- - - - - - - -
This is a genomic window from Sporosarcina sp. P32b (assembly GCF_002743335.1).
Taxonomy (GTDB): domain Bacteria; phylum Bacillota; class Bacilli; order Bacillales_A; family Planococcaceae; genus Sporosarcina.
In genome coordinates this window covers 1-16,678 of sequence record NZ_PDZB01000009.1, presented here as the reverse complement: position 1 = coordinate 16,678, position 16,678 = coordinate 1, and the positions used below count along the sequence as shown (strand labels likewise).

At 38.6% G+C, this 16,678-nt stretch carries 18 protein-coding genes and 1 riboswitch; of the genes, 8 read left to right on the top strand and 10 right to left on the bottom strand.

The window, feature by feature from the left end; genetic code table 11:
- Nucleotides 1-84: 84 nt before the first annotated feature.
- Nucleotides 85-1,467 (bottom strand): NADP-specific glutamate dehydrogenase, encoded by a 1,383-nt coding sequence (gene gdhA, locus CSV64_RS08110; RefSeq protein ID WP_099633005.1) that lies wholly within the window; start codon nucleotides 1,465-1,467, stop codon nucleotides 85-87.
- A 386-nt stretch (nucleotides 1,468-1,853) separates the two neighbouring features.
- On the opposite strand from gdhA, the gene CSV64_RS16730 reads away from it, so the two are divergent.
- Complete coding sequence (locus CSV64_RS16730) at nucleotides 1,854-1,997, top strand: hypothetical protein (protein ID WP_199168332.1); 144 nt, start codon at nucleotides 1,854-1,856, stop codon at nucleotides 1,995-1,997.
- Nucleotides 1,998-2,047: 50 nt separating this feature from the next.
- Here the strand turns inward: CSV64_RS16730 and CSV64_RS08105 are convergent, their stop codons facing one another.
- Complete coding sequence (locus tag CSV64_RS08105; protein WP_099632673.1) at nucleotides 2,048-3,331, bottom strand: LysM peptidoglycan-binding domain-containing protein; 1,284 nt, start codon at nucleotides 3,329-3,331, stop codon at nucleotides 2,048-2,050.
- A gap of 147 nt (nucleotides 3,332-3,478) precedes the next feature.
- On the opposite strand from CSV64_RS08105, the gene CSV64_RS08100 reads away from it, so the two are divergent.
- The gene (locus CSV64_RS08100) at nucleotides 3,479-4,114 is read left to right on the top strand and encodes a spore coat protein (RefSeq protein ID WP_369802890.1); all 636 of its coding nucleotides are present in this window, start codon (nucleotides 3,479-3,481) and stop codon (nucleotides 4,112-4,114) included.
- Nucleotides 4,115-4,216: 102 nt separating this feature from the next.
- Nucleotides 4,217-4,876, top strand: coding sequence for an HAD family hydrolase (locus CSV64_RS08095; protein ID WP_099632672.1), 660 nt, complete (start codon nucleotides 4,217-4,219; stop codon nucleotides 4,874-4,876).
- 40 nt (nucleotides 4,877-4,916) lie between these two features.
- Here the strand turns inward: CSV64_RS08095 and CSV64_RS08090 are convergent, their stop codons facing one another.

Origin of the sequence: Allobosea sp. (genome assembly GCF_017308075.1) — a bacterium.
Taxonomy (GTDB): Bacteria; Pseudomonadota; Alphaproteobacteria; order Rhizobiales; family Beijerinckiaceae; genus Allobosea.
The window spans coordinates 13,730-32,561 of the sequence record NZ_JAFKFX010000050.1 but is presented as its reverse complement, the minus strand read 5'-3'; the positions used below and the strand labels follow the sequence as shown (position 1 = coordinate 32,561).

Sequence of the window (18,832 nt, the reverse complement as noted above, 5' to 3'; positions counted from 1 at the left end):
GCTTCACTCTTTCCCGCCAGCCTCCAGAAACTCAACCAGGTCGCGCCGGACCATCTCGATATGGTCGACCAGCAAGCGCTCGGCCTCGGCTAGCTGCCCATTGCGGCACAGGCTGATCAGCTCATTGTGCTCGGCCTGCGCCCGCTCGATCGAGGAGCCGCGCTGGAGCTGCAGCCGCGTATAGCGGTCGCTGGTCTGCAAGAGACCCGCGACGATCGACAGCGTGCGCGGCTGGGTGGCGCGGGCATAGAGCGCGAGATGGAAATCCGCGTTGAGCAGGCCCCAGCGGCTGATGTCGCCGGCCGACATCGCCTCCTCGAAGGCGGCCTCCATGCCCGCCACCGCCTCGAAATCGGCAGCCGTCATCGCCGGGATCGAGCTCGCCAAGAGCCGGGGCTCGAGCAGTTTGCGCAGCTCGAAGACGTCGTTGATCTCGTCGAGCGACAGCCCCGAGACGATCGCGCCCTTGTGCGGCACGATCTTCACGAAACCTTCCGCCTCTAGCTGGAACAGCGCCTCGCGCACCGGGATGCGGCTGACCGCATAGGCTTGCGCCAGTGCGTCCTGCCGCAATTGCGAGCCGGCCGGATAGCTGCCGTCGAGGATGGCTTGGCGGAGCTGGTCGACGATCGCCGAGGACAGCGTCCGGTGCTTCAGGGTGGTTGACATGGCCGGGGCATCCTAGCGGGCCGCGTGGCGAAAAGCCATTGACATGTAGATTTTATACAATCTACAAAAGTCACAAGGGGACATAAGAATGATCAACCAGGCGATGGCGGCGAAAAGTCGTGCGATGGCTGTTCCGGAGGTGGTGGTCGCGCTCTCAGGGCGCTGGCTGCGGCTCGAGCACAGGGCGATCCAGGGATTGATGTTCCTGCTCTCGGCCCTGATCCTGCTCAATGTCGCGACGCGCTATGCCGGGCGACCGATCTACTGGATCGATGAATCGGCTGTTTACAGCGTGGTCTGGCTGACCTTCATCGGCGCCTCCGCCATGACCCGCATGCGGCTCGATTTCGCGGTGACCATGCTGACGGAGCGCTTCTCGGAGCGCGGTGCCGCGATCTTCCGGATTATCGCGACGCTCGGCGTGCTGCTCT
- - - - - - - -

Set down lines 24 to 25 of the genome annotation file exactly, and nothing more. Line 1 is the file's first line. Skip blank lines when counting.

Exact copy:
Sequence of the window (18,832 nt, the reverse complement as noted above, 5' to 3'; positions counted from 1 at the left end):
GCTTCACTCTTTCCCGCCAGCCTCCAGAAACTCAACCAGGTCGCGCCGGACCATCTCGATATGGTCGACCAGCAAGCGCTCGGCCTCGGCTAGCTGCCCATTGCGGCACAGGCTGATCAGCTCATTGTGCTCGGCCTGCGCCCGCTCGATCGAGGAGCCGCGCTGGAGCTGCAGCCGCGTATAGCGGTCGCTGGTCTGCAAGAGACCCGCGACGATCGACAGCGTGCGCGGCTGGGTGGCGCGGGCATAGAGCGCGAGATGGAAATCCGCGTTGAGCAGGCCCCAGCGGCTGATGTCGCCGGCCGACATCGCCTCCTCGAAGGCGGCCTCCATGCCCGCCACCGCCTCGAAATCGGCAGCCGTCATCGCCGGGATCGAGCTCGCCAAGAGCCGGGGCTCGAGCAGTTTGCGCAGCTCGAAGACGTCGTTGATCTCGTCGAGCGACAGCCCCGAGACGATCGCGCCCTTGTGCGGCACGATCTTCACGAAACCTTCCGCCTCTAGCTGGAACAGCGCCTCGCGCACCGGGATGCGGCTGACCGCATAGGCTTGCGCCAGTGCGTCCTGCCGCAATTGCGAGCCGGCCGGATAGCTGCCGTCGAGGATGGCTTGGCGGAGCTGGTCGACGATCGCCGAGGACAGCGTCCGGTGCTTCAGGGTGGTTGACATGGCCGGGGCATCCTAGCGGGCCGCGTGGCGAAAAGCCATTGACATGTAGATTTTATACAATCTACAAAAGTCACAAGGGGACATAAGAATGATCAACCAGGCGATGGCGGCGAAAAGTCGTGCGATGGCTGTTCCGGAGGTGGTGGTCGCGCTCTCAGGGCGCTGGCTGCGGCTCGAGCACAGGGCGATCCAGGGATTGATGTTCCTGCTCTCGGCCCTGATCCTGCTCAATGTCGCGACGCGCTATGCCGGGCGACCGATCTACTGGATCGATGAATCGGCTGTTTACAGCGTGGTCTGGCTGACCTTCATCGGCGCCTCCGCCATGACCCGCATGCGGCTCGATTTCGCGGTGACCATGCTGACGGAGCGCTTCTCGGAGCGCGGTGCCGCGATCTTCCGGATTATCGCGACGCTCGGCGTGCTGCTCT